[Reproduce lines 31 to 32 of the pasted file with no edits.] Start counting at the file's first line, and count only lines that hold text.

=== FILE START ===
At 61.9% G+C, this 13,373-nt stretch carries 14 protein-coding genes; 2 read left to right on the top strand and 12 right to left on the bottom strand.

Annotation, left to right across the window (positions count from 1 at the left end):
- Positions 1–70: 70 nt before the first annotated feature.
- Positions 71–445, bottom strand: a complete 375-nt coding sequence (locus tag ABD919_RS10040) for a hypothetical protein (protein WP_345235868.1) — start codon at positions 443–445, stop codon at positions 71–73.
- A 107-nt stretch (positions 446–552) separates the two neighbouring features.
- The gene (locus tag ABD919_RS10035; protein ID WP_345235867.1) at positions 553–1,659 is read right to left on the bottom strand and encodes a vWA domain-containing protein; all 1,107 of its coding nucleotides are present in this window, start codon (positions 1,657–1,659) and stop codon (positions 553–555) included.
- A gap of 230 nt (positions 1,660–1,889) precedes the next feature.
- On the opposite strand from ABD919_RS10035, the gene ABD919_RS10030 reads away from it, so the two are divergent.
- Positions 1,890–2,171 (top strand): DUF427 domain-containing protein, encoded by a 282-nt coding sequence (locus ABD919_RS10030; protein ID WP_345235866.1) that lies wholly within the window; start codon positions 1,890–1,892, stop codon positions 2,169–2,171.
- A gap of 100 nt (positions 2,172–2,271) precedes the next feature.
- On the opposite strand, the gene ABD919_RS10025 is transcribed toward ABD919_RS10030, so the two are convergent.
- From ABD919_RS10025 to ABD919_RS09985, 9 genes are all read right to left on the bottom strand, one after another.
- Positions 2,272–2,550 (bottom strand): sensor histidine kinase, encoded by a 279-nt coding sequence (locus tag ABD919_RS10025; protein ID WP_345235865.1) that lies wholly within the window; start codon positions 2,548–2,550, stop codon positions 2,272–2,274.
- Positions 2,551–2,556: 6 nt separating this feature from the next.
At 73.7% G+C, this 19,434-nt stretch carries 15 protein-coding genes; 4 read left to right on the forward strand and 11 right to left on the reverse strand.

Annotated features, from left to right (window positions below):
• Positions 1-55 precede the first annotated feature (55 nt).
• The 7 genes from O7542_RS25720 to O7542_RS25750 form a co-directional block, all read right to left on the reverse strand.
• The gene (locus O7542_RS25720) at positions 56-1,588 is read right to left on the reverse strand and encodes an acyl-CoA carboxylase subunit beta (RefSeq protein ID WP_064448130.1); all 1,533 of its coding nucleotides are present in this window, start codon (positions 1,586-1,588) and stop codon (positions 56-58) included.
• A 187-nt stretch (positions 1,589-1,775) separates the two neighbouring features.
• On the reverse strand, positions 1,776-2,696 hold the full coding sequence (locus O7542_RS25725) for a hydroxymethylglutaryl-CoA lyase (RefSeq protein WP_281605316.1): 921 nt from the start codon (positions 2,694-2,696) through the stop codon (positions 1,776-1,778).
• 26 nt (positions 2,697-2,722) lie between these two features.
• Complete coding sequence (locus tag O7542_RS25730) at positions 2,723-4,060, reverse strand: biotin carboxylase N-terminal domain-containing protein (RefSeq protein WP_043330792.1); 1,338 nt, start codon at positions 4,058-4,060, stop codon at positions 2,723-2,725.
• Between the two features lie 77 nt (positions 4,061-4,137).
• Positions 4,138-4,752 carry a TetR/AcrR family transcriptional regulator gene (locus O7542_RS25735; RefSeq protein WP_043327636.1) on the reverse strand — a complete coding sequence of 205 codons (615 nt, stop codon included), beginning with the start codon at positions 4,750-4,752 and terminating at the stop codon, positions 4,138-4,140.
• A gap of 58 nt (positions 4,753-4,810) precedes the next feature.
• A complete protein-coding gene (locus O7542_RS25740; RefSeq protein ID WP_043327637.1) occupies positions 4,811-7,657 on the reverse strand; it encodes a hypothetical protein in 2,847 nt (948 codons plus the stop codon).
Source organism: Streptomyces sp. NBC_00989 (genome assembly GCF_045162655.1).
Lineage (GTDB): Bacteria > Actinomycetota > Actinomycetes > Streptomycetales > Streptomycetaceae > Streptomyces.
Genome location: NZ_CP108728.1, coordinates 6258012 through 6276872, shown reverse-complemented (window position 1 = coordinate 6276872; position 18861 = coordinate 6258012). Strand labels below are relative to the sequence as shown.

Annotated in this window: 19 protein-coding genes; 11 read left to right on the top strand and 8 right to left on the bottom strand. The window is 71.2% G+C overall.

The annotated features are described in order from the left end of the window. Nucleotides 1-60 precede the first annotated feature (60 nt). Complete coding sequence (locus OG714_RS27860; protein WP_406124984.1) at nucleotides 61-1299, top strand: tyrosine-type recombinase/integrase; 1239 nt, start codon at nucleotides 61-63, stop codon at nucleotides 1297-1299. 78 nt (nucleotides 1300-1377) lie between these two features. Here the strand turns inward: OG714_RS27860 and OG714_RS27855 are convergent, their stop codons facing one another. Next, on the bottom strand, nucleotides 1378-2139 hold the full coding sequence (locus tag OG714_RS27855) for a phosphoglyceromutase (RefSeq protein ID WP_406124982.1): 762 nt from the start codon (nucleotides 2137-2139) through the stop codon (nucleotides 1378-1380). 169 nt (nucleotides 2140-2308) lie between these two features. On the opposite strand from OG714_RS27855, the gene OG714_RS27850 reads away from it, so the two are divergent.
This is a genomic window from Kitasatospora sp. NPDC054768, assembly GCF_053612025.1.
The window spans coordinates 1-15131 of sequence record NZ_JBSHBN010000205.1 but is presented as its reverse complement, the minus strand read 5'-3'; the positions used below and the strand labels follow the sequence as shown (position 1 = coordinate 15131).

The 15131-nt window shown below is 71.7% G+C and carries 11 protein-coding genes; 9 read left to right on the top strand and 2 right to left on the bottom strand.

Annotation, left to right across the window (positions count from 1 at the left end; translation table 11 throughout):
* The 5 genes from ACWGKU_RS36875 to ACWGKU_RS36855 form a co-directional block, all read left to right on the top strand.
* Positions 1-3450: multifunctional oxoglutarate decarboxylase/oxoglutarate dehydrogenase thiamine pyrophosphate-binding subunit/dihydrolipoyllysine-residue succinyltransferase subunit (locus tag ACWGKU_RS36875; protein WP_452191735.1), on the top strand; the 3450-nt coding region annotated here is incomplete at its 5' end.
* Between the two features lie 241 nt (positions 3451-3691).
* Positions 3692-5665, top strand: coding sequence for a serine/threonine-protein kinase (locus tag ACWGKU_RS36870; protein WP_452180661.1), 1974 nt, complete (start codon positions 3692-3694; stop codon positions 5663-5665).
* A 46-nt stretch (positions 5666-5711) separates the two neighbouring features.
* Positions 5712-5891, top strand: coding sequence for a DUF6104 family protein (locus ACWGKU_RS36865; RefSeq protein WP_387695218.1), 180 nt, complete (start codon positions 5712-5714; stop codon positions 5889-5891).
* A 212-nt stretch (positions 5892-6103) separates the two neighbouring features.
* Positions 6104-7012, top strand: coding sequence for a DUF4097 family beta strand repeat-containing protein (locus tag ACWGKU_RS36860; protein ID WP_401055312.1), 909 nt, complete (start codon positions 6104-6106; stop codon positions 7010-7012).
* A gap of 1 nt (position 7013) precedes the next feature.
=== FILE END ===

Annotated in this window: 19 protein-coding genes; 11 read left to right on the top strand and 8 right to left on the bottom strand. The window is 71.2% G+C overall.

The annotated features are described in order from the left end of the window. Nucleotides 1-60 precede the first annotated feature (60 nt). Complete coding sequence (locus OG714_RS27860; protein WP_406124984.1) at nucleotides 61-1299, top strand: tyrosine-type recombinase/integrase; 1239 nt, start codon at nucleotides 61-63, stop codon at nucleotides 1297-1299. 78 nt (nucleotides 1300-1377) lie between these two features. Here the strand turns inward: OG714_RS27860 and OG714_RS27855 are convergent, their stop codons facing one another. Next, on the bottom strand, nucleotides 1378-2139 hold the full coding sequence (locus tag OG714_RS27855) for a phosphoglyceromutase (RefSeq protein ID WP_406124982.1): 762 nt from the start codon (nucleotides 2137-2139) through the stop codon (nucleotides 1378-1380). 169 nt (nucleotides 2140-2308) lie between these two features. On the opposite strand from OG714_RS27855, the gene OG714_RS27850 reads away from it, so the two are divergent.